(4) As the EBRI IRA Database expands, more elaborate studies are being conducted. Linked with defined contribution account data, the tracking of movements of money between multiple retirement saving accounts (DC plans and IRAs) is being studied to see what, if any, asset allocation changes are being made when assets are moved between accounts. Furthermore, once individuals have reached retirement, the withdrawal or “spend-down” of those assets over time can be studied based on the longitudinal data that will be available, offering the potential of a far greater understanding of the retirement preparation and post-retirement behavior of Americans as these databases mature.

IRA Allocations Vary By Age, Balance, and Type – But Not Gender

The investment allocation of individual retirement accounts (IRAs) varies by a variety of factors, but the asset allocation differences between genders was minimal, according to a new report by EBRI.

Those older, having higher account balances, or owning a traditional IRA that originated as a rollover had, on average, lower allocations to equities, according to the report, which notes that as account balances increased, the percentages of assets in equities (i.e., direct ownership, mutual funds, etc.) and balanced funds (including target-date funds) combined decreased, while bond (i.e., direct ownership, mutual funds, etc.) and “other” (i.e., real estate, annuities, etc.) assets’ shares increased.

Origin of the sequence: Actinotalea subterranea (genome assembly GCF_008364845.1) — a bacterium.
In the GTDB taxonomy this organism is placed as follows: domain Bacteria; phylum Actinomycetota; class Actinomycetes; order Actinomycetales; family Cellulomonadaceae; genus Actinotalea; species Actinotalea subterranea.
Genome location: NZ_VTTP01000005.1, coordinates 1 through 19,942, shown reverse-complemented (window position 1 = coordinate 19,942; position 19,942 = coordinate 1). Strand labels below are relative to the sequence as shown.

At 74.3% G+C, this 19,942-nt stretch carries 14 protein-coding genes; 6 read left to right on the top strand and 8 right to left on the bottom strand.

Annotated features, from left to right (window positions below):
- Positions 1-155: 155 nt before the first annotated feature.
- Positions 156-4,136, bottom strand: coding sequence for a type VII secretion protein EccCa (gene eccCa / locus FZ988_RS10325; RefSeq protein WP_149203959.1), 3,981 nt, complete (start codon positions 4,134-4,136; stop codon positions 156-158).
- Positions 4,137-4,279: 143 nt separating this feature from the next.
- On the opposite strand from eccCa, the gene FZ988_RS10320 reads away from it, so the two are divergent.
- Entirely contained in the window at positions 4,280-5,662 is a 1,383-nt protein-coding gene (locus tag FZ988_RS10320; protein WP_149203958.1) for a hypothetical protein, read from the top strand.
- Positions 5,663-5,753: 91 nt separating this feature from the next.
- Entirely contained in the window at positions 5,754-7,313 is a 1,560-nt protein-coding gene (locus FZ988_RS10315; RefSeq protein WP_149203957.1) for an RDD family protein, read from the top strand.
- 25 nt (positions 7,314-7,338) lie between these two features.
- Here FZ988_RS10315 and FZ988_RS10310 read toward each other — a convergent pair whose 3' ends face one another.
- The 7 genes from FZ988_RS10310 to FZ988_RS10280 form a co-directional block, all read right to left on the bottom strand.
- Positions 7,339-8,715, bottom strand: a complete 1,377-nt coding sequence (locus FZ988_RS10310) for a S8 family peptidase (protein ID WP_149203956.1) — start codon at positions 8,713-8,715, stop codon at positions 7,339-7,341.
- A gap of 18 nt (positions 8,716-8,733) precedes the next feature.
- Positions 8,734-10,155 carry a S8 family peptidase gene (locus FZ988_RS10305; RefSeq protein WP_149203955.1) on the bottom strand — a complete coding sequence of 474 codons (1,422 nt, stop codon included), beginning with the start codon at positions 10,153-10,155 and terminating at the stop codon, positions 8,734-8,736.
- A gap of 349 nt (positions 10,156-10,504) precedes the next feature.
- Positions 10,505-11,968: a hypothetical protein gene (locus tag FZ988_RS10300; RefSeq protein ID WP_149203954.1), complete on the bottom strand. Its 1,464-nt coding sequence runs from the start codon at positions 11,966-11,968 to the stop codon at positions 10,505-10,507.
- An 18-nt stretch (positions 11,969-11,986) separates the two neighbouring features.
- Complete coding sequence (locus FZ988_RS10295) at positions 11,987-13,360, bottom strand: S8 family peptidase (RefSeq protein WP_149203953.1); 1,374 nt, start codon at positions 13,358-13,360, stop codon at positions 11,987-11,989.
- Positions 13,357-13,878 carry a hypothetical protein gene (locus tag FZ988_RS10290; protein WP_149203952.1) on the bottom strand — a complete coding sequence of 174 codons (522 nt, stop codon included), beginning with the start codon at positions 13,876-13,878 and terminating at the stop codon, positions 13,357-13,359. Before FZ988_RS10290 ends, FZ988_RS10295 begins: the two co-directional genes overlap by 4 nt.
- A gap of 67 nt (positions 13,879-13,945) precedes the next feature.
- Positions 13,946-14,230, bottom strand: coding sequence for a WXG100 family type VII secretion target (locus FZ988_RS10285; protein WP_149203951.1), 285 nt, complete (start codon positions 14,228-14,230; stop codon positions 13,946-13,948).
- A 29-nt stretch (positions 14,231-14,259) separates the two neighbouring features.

Equity allocations for the youngest IRA owners (under age 35) with small account balances were the lowest across the age groups. However, when balances reached $10,000 or more, younger IRA owners had significant increases in equity allocations, such that those ages 25−34 with the largest account balances had the largest equity allocation.

“Those under age 45 were much more likely to use balanced funds than were older IRA owners, and those under age 35 with balances less than $25,000 had particularly higher allocations to balanced funds,” noted Craig Copeland, EBRI senior research associate and author of the report. “This shift follows the standard investing ‘rule of thumb’ that individuals should reduce their allocation to assets with high variability in returns (equities) as they age.”

These and other findings come from the latest update of the EBRI IRA Database, an ongoing project by EBRI that currently contains information on 14.85 million accounts of 11.1 million unique individuals with total assets of $1.002 trillion, as of year-end 2010. The EBRI IRA Database is able to provide a more complete assessment of cumulative IRA investments and activity by virtue of its ability to link the holdings of individual IRA owners both within and across data providers.

The press release is online here. The full report is online here.